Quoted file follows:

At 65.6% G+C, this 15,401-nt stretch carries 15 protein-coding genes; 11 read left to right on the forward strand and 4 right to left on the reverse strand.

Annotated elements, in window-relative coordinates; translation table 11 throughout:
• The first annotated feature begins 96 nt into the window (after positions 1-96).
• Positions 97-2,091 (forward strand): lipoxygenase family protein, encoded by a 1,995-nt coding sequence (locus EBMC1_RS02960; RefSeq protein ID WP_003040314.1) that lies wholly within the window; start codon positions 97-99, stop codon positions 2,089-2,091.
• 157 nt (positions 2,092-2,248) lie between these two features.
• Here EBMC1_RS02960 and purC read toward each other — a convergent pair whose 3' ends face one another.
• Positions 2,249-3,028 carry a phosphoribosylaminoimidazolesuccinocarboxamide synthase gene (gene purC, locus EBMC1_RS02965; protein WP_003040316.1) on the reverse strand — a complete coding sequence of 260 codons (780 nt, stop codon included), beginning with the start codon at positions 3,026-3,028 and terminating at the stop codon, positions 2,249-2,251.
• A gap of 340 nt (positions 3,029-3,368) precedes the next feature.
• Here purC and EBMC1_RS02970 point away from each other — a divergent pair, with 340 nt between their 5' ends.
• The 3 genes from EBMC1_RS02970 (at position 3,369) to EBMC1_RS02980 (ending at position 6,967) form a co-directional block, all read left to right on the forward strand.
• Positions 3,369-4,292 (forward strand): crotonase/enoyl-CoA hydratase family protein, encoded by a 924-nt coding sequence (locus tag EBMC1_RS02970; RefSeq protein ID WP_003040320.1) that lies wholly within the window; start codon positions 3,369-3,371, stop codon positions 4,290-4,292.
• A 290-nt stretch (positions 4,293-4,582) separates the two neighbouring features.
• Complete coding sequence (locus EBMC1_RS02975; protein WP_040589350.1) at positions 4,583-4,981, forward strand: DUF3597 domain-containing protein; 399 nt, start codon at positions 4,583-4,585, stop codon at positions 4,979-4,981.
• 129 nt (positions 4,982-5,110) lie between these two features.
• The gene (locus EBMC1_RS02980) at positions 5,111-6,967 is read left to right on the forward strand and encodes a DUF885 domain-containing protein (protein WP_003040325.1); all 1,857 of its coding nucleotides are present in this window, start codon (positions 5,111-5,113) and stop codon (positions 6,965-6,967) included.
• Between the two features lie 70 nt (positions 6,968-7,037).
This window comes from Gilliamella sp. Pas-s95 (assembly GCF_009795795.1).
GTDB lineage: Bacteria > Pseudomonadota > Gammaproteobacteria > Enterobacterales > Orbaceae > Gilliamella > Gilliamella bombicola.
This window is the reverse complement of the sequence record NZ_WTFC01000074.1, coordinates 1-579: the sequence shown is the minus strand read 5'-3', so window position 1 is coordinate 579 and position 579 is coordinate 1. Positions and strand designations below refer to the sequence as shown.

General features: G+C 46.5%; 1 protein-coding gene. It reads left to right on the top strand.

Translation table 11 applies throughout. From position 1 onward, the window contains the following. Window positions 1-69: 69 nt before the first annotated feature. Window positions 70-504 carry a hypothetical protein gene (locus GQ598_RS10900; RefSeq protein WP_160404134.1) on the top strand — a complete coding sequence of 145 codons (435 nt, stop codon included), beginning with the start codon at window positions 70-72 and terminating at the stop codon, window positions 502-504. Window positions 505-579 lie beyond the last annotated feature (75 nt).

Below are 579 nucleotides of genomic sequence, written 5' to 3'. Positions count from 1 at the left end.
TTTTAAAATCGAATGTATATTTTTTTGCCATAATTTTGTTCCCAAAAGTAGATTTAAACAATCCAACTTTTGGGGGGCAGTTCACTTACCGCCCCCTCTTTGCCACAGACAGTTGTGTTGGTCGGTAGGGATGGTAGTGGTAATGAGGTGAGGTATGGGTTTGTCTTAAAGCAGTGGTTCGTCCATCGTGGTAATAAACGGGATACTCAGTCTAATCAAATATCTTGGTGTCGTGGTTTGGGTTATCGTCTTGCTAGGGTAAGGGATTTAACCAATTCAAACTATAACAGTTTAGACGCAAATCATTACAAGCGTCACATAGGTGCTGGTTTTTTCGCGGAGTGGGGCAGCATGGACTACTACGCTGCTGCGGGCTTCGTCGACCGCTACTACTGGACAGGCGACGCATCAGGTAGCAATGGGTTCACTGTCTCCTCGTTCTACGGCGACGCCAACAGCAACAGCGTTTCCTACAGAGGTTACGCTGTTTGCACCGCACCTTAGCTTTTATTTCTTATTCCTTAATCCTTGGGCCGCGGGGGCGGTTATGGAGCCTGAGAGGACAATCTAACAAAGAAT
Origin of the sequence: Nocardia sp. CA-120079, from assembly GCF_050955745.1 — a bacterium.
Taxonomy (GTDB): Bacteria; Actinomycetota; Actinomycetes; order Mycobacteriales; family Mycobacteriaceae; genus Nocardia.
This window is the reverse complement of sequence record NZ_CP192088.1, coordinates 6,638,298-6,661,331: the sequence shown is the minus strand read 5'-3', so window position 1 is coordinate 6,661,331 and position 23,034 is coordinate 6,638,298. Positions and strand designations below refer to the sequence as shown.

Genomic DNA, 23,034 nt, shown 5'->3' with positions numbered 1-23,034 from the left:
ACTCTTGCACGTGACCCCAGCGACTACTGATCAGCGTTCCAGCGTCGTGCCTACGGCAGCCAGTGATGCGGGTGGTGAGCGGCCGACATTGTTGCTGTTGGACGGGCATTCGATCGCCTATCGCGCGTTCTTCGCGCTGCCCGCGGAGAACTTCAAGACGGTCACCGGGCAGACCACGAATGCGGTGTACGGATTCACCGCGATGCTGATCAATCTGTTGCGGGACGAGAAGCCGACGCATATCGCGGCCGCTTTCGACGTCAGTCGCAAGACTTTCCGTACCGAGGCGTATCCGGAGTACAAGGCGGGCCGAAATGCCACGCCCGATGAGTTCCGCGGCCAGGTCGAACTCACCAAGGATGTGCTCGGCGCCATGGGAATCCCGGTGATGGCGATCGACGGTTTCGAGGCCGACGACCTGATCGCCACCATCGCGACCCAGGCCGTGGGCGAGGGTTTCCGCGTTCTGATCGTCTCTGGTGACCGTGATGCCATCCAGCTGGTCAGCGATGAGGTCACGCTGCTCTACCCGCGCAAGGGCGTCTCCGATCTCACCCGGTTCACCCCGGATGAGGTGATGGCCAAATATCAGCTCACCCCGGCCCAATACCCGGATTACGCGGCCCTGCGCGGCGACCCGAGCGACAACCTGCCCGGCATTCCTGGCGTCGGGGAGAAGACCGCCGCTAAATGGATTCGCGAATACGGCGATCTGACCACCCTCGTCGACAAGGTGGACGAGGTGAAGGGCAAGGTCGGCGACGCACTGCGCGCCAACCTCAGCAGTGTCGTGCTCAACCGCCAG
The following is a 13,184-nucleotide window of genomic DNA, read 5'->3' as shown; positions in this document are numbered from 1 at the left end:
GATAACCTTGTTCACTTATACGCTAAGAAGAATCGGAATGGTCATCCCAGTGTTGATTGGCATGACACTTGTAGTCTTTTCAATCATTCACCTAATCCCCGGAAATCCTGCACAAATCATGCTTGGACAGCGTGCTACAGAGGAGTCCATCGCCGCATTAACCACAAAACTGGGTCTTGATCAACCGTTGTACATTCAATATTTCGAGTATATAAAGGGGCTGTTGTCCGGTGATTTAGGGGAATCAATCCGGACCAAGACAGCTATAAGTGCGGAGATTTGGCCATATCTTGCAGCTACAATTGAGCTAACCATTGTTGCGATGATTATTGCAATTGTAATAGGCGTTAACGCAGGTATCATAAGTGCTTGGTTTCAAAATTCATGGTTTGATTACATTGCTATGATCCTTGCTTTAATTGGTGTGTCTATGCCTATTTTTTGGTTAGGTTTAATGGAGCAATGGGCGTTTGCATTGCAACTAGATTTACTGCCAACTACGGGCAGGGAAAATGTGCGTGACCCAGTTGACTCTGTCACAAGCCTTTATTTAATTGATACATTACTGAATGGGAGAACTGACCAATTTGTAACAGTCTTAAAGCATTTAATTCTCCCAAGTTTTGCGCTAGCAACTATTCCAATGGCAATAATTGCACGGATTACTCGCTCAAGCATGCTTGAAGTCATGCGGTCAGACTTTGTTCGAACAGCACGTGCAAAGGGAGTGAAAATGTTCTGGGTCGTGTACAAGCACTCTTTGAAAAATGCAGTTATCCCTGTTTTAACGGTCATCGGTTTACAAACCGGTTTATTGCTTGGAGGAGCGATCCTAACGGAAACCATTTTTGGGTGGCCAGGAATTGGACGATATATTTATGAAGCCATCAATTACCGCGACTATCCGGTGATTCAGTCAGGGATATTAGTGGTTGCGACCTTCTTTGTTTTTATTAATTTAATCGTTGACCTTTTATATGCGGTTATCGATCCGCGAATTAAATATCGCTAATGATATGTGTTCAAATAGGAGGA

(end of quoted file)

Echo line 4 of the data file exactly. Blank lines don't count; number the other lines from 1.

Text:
• Positions 97-2,091 (forward strand): lipoxygenase family protein, encoded by a 1,995-nt coding sequence (locus EBMC1_RS02960; RefSeq protein ID WP_003040314.1) that lies wholly within the window; start codon positions 97-99, stop codon positions 2,089-2,091.